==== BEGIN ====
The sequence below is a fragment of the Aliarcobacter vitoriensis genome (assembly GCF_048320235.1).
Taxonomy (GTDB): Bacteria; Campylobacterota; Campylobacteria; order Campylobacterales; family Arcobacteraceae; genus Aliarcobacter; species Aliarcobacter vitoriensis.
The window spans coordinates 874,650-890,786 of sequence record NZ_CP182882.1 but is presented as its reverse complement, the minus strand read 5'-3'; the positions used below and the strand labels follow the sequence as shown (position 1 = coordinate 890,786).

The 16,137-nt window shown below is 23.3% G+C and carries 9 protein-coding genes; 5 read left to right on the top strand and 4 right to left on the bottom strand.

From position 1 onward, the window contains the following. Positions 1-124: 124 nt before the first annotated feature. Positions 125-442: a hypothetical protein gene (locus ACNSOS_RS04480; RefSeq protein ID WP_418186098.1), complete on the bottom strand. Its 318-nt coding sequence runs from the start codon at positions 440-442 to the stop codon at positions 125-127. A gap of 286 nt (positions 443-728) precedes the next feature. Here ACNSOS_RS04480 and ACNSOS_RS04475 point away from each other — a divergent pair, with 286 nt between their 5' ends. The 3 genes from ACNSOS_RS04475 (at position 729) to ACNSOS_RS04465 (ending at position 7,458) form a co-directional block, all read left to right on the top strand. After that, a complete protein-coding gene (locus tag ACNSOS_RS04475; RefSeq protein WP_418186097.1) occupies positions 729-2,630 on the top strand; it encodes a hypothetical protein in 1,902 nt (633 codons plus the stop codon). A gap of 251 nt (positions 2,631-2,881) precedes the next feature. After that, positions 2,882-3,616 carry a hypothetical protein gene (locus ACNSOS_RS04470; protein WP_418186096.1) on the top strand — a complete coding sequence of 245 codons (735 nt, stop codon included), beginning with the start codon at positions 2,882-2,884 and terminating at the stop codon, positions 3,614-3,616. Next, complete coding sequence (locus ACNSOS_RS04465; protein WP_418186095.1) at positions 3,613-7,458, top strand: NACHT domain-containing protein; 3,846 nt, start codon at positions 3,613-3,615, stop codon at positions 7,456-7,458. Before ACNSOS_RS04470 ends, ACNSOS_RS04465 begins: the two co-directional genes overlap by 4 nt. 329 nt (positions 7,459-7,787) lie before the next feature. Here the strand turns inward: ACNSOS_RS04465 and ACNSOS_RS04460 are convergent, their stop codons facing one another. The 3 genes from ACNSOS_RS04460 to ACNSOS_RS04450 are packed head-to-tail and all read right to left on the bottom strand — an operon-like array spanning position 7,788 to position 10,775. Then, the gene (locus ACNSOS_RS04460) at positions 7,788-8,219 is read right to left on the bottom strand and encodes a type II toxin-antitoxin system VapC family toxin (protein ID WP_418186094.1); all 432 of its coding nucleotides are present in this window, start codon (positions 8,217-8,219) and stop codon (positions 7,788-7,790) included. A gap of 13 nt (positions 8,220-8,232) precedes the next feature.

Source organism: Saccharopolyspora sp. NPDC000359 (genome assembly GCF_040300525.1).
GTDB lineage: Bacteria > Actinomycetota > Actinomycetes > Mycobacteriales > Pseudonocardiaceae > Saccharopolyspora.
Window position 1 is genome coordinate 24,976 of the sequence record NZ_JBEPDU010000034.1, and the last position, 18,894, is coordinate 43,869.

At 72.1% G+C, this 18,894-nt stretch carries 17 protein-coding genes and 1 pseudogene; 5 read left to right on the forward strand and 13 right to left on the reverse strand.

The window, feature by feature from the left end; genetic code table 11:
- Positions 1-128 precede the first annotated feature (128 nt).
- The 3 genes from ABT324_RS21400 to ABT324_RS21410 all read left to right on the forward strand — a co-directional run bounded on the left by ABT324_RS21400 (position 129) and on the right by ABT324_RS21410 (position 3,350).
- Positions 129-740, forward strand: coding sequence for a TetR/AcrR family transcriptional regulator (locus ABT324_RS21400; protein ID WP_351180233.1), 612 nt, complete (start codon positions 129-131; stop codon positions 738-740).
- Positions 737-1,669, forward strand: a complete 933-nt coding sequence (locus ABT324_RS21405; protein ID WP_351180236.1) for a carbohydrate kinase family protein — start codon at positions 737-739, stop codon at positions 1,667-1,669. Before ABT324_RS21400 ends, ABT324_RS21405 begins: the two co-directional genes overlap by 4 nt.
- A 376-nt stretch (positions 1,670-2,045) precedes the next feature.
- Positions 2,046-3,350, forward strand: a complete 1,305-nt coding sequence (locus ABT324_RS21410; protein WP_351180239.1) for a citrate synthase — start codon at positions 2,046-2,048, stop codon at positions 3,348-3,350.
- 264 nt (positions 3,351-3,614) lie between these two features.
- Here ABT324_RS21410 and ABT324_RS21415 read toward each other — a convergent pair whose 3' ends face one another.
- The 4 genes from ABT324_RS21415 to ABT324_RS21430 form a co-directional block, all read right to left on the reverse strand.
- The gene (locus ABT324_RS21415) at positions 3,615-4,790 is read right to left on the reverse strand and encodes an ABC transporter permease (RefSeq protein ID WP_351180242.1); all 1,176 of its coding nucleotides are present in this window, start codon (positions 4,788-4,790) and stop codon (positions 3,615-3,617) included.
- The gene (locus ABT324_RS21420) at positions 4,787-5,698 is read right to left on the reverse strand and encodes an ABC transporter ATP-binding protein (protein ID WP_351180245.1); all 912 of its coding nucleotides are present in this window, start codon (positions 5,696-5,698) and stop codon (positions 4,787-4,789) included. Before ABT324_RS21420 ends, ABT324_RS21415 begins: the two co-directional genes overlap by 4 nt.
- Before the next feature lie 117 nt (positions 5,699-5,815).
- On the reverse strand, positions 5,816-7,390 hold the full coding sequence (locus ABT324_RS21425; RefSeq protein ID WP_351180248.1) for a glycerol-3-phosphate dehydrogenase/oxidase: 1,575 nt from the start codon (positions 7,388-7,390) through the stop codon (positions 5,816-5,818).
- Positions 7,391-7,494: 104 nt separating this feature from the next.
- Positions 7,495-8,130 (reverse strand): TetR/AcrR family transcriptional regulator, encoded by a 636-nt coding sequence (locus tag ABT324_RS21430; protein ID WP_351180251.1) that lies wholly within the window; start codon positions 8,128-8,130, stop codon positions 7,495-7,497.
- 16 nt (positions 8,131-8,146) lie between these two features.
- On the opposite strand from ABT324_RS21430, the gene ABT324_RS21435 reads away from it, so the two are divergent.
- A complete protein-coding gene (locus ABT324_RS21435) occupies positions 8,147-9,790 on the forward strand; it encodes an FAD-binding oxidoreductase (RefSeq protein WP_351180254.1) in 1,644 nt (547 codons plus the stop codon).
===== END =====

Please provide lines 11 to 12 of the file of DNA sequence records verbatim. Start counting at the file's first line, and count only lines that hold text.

- Positions 1-128 precede the first annotated feature (128 nt).
- The 3 genes from ABT324_RS21400 to ABT324_RS21410 all read left to right on the forward strand — a co-directional run bounded on the left by ABT324_RS21400 (position 129) and on the right by ABT324_RS21410 (position 3,350).